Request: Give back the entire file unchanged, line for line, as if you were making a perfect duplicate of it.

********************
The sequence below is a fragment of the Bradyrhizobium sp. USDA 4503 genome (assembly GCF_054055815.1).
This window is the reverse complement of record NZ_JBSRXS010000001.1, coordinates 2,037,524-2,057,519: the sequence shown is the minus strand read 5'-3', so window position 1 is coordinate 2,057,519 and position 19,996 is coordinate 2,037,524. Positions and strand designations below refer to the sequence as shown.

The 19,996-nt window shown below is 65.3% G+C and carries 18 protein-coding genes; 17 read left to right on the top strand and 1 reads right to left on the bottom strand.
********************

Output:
The sequence below is a fragment of the Bradyrhizobium sp. USDA 4503 genome (assembly GCF_054055815.1).
This window is the reverse complement of record NZ_JBSRXS010000001.1, coordinates 2,037,524-2,057,519: the sequence shown is the minus strand read 5'-3', so window position 1 is coordinate 2,057,519 and position 19,996 is coordinate 2,037,524. Positions and strand designations below refer to the sequence as shown.

The 19,996-nt window shown below is 65.3% G+C and carries 18 protein-coding genes; 17 read left to right on the top strand and 1 reads right to left on the bottom strand.